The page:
MTA Chairman Says He was Wrong in Making Pension Demands

January 5, 2006 ( - Chairman of the New York City Metropolitan Transit Authority (MTA), Peter Kalikow, said he was wrong in making pension demands a central focus of recent contract negotiations with transit workers.

“I put out a proposal that I thought would be most palatable to the union, and it turns out I was wrong,” he said in an interview, the New York Times reports. The demand for future transit workers to pay more towards their pensions than workers are currently paying led to a 60-hour transit strike in December.

The MTA agreed to compromise and the strike ended. The proposed contract does not include the pension demands, but calls for workers to contribute for the first time toward their health insurance premiums (See Compromise Reached in NYC Transit Workers Contract).

Kalikow said that the health insurance provision was more valuable than the previous pension demands, according to the Times. However, he did say that, “Health care and pensions, to me, are two sides of the same coin. They’re both of them running out of control, and I think we need to start making an effort to limit their growth.”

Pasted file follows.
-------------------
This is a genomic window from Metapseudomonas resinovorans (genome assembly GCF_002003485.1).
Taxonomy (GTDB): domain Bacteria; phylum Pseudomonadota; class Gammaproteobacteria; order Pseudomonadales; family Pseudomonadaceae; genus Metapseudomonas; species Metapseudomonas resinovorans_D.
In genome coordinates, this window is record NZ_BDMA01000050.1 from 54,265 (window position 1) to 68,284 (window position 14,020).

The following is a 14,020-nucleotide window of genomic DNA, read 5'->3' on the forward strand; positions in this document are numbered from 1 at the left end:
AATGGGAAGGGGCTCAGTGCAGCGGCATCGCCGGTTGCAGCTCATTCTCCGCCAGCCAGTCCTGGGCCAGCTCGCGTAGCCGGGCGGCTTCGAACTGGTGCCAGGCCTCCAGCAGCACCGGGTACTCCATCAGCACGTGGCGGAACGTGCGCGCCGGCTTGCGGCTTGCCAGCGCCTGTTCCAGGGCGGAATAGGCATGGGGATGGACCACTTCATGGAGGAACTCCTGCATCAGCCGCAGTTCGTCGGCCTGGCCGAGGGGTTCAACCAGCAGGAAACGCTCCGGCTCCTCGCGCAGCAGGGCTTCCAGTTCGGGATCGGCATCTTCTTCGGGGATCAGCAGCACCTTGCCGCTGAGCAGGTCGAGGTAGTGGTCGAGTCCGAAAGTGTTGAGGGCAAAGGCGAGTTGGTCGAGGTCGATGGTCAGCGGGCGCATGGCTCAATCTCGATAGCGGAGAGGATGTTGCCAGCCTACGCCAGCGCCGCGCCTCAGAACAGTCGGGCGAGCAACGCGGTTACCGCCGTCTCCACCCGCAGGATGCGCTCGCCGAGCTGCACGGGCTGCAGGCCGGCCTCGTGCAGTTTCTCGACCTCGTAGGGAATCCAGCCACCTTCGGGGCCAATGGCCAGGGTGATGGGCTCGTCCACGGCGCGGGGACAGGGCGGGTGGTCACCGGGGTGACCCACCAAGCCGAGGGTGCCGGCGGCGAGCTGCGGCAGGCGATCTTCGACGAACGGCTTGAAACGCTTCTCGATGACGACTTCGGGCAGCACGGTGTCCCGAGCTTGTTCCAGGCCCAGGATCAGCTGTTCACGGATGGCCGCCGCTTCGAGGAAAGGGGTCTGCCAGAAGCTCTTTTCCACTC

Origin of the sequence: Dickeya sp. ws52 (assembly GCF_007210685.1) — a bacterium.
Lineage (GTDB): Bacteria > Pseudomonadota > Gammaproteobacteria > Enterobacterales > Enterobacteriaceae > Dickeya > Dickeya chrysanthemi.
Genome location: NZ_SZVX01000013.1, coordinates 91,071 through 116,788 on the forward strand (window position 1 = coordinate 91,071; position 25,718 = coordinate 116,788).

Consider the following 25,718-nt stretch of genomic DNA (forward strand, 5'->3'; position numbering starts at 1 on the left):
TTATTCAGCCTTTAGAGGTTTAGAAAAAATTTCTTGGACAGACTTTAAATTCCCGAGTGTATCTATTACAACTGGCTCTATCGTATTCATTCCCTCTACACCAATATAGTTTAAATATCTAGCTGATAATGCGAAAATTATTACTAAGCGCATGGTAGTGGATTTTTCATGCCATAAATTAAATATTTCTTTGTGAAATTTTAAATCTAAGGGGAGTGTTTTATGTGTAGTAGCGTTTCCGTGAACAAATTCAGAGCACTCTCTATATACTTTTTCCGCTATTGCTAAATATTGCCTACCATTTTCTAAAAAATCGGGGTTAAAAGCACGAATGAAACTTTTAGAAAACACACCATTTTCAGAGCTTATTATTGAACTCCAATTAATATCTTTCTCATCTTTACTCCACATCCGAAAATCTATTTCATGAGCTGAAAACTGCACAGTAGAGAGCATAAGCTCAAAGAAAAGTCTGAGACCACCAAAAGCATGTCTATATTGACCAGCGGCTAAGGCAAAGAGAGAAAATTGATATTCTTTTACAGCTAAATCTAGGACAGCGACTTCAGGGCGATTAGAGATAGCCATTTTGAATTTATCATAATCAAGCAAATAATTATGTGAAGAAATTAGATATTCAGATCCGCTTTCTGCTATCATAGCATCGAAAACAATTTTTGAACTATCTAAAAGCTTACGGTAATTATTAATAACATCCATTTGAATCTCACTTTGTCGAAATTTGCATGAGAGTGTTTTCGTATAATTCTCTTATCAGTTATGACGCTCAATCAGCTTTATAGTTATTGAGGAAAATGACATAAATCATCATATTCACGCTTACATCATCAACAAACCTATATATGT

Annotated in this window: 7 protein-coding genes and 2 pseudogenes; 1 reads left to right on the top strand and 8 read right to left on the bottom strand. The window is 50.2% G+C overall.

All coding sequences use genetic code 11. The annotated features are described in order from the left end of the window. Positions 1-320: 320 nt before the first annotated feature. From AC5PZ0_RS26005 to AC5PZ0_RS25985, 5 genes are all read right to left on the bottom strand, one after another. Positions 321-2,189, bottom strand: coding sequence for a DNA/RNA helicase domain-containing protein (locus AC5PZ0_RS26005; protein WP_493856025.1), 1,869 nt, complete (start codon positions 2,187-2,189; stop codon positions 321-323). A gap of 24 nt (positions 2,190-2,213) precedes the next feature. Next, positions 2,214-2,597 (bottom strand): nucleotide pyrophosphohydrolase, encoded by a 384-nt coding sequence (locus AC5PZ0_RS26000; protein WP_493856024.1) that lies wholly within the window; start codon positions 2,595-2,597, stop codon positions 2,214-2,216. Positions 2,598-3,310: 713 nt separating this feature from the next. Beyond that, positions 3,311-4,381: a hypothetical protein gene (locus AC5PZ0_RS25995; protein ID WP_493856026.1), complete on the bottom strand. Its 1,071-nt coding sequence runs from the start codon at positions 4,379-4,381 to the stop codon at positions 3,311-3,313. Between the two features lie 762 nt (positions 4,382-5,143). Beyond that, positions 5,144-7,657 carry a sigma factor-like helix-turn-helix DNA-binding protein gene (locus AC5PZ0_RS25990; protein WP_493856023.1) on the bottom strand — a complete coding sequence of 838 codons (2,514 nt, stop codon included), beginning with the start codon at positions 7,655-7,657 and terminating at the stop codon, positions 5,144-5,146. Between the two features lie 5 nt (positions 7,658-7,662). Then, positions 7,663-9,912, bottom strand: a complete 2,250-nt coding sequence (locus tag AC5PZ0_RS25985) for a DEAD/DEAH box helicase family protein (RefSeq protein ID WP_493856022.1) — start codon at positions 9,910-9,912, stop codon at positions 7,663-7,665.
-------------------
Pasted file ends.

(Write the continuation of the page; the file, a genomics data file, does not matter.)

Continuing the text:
The proposed contract is still facing opposition, though, due to a provision giving 20,000 workers refunds of prior pension contributions (See Contract Fight not over for NYC Transit Workers ). Governor George Pataki has twice vetoed such a provision, and is unhappy with a side agreement demanded by the transit workers’ union that would require the MTA to pay members $131.7 million even if state capital officials in Albany blocked the refunds.

Kalikow said though that he thinks the deal is good, but may not present it to the MTA board for vote until the union ratifies it. Meanwhile, the union is saying it may delaying voting on the agreement until the board’s vote scheduled for January 25.